Absurdly, though, whilst being declared powerless, Khatami is also always lauded as a reformer; the St Andrews Students’ Association statement asserts that he ‘strove for moderation and liberalisation whilst in office’.

This is a contradiction in terms.

One cannot have minimal influence and be a reformer at the same time. Moreover, reforms have a specific meaning in our world – changes, particularly in law, which improve the lot of the population at large. Again, this was never the case. In fact, Khatami and his ‘reformist’ faction were merely attempts by the regime to put forward a more palatable face in order to prolong its life given the explosive situation in Iran.


In the face of escalating protests and opposition to Khatami’s visit, the university persists in its decision to confer an honorary degree upon him and in its rewriting of contemporary history. A spokesperson for the university has said the decision to invite Khatami was based on his “vision and willingness to change”. At least Chancellor Menzies Campbell, the Liberal Democratic leader, has pulled out from presenting the degree before it turns into a scandal for him.

But this is not enough.

Far from honouring him with a degree, Khatami should be arrested for his crimes against the people of Iran.

On Tuesday, we will be there at St Andrews to remind the world that we will not allow it to forget what has taken and is taking place in Iran. We ask students and professors alike, along with concerned and outraged people everywhere to join us in preventing a centre of science from being transformed into a bastion of reaction.

And on this note, it is apt to end with Khatami’s own words at Harvard University this past September when questioned about the execution of gays in Iran:

We’re at a university, the cradle of science, so we can speak of it scientifically...In all schools of thought and in all religions there is punishment and punishment is not a form of violence...Punishment is seen as a response to violence or deviance in society and if there is no punishment in a society a society cannot run effectively…’

And that is Khatami’s unchanged vision pure and simple.

Maryam Namazie

Join protests against Khatami!

Join the protests
Khatami is a criminal!
He must be arrested and put on trial!

Tuesday 31 October
3:00- 6:00pm
In front of University of St Andrews
St Andrews
Fife KY16 9AJ

Maryam Namazie, 2005 Secularist of the Year, Director of the Worker-communist Party of Iran's International Relations Committee

Wednesday 1 November 2006, 4:30 – 6:30pm
Chatham House
10 St James's Square
London SW1Y 4LE
Nearest tube station: Piccadilly Circus /Green Park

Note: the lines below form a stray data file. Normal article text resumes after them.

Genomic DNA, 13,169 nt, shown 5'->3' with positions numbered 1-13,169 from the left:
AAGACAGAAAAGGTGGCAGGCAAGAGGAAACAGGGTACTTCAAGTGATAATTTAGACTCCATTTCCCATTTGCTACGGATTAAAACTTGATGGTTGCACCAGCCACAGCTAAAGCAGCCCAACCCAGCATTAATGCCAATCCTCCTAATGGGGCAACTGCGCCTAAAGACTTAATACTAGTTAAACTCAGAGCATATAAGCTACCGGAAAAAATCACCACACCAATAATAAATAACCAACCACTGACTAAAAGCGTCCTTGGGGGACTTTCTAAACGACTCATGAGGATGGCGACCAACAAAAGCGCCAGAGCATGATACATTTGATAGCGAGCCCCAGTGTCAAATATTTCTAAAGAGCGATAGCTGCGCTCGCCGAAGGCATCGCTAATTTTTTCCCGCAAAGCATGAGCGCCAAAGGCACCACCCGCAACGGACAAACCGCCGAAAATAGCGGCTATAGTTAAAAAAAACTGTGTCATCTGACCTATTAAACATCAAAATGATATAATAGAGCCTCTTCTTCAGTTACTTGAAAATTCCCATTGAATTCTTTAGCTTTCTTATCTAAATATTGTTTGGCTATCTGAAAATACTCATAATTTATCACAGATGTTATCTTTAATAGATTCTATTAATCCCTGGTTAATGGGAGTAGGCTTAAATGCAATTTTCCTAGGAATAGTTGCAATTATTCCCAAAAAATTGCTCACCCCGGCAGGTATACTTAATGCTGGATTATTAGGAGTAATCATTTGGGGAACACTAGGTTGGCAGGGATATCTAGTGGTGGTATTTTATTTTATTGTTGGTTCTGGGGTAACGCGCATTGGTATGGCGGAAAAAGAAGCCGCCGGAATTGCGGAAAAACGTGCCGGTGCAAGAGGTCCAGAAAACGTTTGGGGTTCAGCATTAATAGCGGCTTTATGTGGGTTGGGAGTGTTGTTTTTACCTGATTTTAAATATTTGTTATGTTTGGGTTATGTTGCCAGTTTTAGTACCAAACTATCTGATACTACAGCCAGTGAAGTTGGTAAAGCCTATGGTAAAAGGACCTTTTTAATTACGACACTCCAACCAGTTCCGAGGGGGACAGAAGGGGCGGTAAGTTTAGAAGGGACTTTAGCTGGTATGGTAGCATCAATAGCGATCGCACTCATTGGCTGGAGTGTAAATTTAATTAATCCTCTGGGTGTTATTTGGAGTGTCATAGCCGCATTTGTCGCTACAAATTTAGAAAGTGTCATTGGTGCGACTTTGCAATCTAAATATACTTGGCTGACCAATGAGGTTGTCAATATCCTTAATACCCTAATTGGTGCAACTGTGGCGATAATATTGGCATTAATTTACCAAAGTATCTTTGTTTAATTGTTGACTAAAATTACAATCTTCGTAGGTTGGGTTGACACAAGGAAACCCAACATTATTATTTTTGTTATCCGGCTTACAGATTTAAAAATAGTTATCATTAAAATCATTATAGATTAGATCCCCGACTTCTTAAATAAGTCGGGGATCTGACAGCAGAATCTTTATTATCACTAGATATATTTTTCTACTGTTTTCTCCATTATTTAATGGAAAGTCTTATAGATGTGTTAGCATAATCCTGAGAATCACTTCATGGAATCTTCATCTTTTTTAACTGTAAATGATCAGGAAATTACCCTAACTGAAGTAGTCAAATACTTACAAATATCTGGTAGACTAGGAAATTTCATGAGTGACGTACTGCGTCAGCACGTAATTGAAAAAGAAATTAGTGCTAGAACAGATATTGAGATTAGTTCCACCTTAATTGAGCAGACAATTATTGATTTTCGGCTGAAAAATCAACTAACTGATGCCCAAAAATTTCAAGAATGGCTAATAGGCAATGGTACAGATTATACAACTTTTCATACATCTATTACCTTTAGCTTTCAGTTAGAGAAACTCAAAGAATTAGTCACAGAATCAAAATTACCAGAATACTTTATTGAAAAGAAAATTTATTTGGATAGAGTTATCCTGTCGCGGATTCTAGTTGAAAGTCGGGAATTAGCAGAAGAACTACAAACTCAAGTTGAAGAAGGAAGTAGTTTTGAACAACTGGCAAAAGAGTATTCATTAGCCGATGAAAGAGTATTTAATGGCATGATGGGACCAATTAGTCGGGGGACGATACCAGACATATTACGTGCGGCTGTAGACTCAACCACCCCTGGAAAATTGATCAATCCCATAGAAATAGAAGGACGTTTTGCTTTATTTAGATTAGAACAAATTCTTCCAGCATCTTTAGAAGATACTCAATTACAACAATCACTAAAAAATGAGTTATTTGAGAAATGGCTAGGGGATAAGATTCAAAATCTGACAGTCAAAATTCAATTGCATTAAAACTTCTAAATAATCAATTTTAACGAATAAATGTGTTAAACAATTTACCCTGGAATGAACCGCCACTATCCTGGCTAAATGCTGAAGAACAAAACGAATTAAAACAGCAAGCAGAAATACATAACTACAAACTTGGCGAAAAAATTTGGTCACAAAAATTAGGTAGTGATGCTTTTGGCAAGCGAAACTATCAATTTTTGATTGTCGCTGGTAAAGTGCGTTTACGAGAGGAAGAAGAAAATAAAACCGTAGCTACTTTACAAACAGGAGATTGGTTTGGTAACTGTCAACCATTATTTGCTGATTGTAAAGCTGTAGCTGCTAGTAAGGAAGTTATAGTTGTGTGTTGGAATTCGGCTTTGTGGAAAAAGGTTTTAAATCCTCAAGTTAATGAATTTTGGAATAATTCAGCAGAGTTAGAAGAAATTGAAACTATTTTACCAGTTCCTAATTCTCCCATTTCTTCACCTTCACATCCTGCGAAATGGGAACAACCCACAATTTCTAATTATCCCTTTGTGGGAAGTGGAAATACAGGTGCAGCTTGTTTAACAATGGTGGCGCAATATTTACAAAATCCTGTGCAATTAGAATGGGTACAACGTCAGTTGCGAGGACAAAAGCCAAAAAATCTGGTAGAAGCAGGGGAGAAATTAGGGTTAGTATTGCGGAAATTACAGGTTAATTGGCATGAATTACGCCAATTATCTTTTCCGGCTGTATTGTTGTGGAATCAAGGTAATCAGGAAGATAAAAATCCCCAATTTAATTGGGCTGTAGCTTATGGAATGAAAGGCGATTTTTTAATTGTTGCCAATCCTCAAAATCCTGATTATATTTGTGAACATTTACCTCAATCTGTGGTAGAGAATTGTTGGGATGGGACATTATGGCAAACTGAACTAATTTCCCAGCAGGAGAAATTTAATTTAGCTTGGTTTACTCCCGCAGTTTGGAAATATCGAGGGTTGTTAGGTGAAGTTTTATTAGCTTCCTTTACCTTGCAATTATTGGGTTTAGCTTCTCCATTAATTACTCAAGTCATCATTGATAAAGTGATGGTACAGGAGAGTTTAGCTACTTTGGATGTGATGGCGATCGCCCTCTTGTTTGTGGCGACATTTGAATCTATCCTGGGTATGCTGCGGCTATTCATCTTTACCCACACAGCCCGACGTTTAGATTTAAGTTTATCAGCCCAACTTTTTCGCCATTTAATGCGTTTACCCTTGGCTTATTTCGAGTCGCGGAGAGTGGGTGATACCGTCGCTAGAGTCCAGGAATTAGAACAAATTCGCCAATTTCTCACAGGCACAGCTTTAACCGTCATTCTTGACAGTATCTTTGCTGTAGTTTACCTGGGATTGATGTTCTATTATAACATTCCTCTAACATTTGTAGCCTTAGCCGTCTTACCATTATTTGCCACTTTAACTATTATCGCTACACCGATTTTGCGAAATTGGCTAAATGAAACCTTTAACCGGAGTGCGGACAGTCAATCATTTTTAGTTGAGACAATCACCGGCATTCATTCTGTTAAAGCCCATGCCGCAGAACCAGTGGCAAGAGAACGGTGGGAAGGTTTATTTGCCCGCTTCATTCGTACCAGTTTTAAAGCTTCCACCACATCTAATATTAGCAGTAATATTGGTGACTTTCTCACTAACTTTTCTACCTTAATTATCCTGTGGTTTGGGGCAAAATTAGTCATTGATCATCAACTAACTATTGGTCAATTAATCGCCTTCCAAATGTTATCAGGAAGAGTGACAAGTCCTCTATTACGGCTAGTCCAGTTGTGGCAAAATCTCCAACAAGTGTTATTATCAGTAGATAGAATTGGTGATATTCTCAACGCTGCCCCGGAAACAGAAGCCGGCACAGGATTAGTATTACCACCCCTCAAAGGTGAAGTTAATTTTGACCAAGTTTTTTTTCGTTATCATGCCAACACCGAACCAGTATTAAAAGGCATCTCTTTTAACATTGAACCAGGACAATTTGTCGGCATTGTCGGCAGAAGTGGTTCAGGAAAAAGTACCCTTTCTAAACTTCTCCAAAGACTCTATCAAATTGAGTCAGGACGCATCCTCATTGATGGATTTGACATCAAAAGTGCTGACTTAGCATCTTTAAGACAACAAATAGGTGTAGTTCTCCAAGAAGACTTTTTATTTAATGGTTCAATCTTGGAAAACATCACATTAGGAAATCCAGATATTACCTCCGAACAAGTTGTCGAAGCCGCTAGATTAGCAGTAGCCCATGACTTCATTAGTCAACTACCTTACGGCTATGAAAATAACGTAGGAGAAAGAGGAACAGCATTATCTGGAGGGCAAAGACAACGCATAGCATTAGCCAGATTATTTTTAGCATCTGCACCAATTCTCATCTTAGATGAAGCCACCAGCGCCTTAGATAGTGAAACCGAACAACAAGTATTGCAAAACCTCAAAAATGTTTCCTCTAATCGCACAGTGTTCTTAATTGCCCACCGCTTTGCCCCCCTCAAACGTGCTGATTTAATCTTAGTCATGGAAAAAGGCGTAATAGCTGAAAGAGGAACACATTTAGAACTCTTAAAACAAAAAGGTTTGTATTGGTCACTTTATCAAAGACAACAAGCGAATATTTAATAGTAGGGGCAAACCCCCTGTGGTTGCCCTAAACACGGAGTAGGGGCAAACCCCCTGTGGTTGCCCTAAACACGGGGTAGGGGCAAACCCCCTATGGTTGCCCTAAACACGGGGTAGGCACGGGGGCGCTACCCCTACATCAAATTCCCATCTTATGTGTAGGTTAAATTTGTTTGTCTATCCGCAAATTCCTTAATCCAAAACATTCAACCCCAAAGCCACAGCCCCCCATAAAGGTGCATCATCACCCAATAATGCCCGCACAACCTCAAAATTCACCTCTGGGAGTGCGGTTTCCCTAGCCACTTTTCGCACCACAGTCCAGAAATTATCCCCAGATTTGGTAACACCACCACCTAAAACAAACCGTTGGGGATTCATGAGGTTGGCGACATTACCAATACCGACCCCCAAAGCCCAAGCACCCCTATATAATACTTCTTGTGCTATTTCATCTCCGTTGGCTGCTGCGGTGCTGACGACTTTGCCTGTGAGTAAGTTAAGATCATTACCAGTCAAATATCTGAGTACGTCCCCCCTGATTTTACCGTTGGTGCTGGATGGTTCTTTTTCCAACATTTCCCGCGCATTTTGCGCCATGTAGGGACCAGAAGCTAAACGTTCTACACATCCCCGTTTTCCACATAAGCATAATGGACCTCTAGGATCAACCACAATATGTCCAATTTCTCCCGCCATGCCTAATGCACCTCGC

- Sofie Buckl, National Executive of the National Union of Students
-Azar Majedi, Director of the Organisation for Women’s Liberation
-Maryam Namazie, 2005 Secularist of the Year, Director of the Worker-communist Party of Iran's International Relations Committee
- Keyvan Javid, Worker-communist Party of Iran

For more information, contact 07984445278 / 07886973423.

Worker-communist Party of Iran - UK Organisation
International Federation of Iranian Refugees- UK
Communist Youth Organisation –UKOrganization for Women’s Liberation

Sunday, October 29, 2006

Tuesday, October 17, 2006

Join Nov 1 protest against Khatami

Wednesday 1 November 2006
From 4:30 – 6:30pm
Chatham House
10 St James's Square
London SW1Y 4LE
Nearest tube station: Piccadilly Circus /Green Park

Former Iranian president Mohammad Khatami has been invited by Chatham House London and the University of St Andrews to deliver a speech and receive an Honorary Degree of Doctor of Laws.

Khatami has always been introduced to the world as the smiling and reformist face of the Islamic Republic of Iran. He is famous for his ‘dialogue of civilizations’, a term he first used in a speech to the UN general assembly in September 1998.

But reality is far from the western media’s portrayals of Mohammad Khatami. During the eight years of his presidency:

· more than 200 people were executed,
· tenfold of women were sentenced to death by stoning,
· 4 workers from Khatoon Abad (Babak Shahir) were killed for going on strike,
· Students’ demonstration in commemoration of 9 July 2004 was brutally crushed on his orders,
· The organised killings of dissidents known as the ‘serial murders’ took place when he was in power.
· Women had no rights and were constantly harassed. Any protest against the discriminatory laws was answered by whips, arrests, torture, humiliation and imprisonment,
· Many homosexuals were arrested and sentenced to long term imprisonment or execution,